Rainy days and Monday always get me down.

What to do on a rainy day while sitting in your PT Loser, waiting for the kids? Well, today, I think I’ll do a little whittling.

The tree in the back seat will just have to wait, I guess.

I recently went on a Cub Scout camp out with my son Mathew so, being the man I am, I had to show off a little with my knife skills. I chipped off a piece of pine from a regular ol’ one by six finish board that my family likes to smash (they practice taekwondo and have a propensity for breaking boards and concrete blocks with their feet and fists. Beware, I have three black belts in the family and they are all very protective…..,).

Anyhow, pine isn’t the best carving wood but this piece seems to be working out. Maybe it was that abuse it was subjected to from my family beating on it.

I usually work with a little bigger chunk of wood, like chainsaw carving size, so this is a challenge. But if it weren’t for challenges, there wouldn’t be much more to life than eating, sleeping and voiding the waste collecting organs.

A tiki man, but I’ve done so many of them…….I know, maybe a holiday theme?

Put a hat on him and voila! It’s a holiday tiki dude. With an elf hat…..

But the rain has stopped so it’s back to the tree!

Escambron (it used to be classified as a clerodendron aculeatum but it’s now officially called volkameria aculatea). You saw it last, a mere two months ago, in this blogpost looking like this:

I think it’s done very well for October/November growth here in Florida, including a night that hit 38f (3.3333333333333333333 Celsius) which included patchy frost (not on this tree though, it sits over an old septic drain field that has never gotten below freezing it seems like. Gives meaning to the phrase “hot shit”…..).

The tree is actually greener than I usually see them, greener than in the last post. I guess it likes Milorganite fertilizer.

I’m thinking there’s at least twelve inches of growth here. Better than twelve inches of snow (sorry, I know that insensitive of me, being in Florida and all, making fun of you latitudinally challenged folks…..)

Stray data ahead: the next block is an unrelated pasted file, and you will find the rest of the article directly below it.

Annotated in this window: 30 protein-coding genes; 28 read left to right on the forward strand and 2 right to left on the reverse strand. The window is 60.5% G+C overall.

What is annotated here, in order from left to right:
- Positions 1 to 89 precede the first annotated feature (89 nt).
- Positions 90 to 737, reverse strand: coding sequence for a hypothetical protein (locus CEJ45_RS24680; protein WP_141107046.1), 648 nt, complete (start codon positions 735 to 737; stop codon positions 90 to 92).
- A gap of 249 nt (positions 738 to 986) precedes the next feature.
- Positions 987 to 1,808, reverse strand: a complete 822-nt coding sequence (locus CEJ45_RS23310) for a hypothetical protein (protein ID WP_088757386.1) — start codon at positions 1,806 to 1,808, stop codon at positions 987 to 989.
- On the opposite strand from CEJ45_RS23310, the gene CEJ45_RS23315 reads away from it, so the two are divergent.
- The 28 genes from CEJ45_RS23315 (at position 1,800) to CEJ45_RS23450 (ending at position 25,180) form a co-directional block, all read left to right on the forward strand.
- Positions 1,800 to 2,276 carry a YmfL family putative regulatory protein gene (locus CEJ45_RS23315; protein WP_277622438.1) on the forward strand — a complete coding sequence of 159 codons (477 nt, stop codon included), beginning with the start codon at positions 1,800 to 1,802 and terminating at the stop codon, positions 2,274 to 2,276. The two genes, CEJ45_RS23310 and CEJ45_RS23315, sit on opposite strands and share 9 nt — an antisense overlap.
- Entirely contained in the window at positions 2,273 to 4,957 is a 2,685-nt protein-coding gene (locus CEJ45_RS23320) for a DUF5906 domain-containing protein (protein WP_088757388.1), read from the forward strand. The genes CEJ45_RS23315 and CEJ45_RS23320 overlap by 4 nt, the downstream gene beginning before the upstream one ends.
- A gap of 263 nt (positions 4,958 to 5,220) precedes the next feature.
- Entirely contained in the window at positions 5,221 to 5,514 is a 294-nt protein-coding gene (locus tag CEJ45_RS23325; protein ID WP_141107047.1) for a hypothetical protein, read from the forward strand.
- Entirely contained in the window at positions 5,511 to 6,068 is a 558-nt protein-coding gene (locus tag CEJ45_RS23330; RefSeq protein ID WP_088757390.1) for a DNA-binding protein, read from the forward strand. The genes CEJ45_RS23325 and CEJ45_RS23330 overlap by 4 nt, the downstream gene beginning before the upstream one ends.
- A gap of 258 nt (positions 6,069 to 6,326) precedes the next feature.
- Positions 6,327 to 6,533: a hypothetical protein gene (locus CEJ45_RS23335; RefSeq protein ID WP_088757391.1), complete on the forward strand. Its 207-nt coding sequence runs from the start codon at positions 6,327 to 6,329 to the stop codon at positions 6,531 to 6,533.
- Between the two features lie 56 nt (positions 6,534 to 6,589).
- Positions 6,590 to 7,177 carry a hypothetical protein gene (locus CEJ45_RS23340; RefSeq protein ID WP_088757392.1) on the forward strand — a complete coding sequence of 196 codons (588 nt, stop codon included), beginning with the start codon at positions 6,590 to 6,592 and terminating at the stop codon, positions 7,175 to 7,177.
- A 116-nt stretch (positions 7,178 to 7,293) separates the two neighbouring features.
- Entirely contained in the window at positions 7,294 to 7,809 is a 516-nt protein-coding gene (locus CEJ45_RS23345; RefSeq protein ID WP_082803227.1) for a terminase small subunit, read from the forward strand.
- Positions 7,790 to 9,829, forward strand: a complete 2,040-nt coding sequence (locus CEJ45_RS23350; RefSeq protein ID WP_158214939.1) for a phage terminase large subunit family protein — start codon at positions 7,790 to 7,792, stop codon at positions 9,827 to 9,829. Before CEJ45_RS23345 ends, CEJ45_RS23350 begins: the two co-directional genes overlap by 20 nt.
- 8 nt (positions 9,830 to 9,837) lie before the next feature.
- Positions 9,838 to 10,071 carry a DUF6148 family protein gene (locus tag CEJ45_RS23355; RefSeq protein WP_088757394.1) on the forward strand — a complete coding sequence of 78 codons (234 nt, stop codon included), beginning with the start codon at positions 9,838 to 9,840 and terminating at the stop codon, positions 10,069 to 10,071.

And all kinds of new shoots too. I guess I should work on them more often in autumn…..

It’s even grown a tail!

My next step is to defoliate and get rid of those new shoots I don’t need. Like the tail.

Many people say to me “Adam, when is the best time to defoliate?”

My answer is usually “Well, what kind of tree is it?”

But the real answer, with no irony, is “When it’s ready” and that’s not me being my usual smart ass self.

Look at the branch below…..Notice that there are two, new, small leaves at the base of the larger leaves. There is usually a bud at the base of a leaf on all plants, mostly on the top but sometime on the bottom, and this is the bud that will become the new branch when the main branch has matured enough or after you cut the grow tip.

Once those new buds break out and begin to grow, you don’t need that older, big leaf (older being relative since these are less than two months old), and you can remove the old leaf to direct the growth hormones to the new branch, causing it to elongate faster, and develop ramification.

Therefore, this time, when I defoliate, I’ll leave those new leaves and only get rid of the big ones (and not to get smaller leaves either. The new ones will be full sized when they grow out, at this point in its development).

Now for wire.

If you read the first post, I mentioned that the branches are fairly brittle on an escambron, and you either clip and grow (after establishing the main branches) or you wire them when they’re young. Like now.

Wire applied……Loosely, as I’m expecting some good growth

You’ll also notice I didn’t take the wire out to the tips, but I did wire past where I might cut the branch to.

The reason for the first, is because I’m cutting them back, but why beyond?

It’s easier to wire a long branch and it’s less likely to break if you have extra length to wire onto.

It’s also easier to bend if you have a longer branch, it gives you leverage.

Like so…..

Now I can cut to length.

And viola…(in all the years I’ve used that joke, no one has called me on it. I write “viola” and it should be “voila”. I guess French is a dying language?)

Just like the ficus in the last post, I am building the tree almost one branch at a time. Though I did get an apex out of these last two months, but it’s still a process.

Speaking of process, here’s the tiki carving. My wife thinks I should carve a bunch and sell them. Any buyers?

Back in The Nook for the glamour shot. I’m beginning to like it. It’s interesting enough and is growing enough to keep me entertained.

I’ll keep you updated (we are coming into another cold snap in the next few nights, so let’s see what happens. The tree is from Puerto Rico, so it never really gets a dormant period in the wild, so I think it’ll develop no matter what. Of course it never gets cold either……we shall see).

For the next post, I think I’ll make soup, to warm the bones.

3 thoughts

  1. Thanks again for your knowledge!!! I tried your idea on cutting AFTER wiring and positioning, and it IS much easier and better. You know, that leaverage thing… 😆
    BTW, when will the “Gnomes of the tropics” be for sale!?!?😆😆


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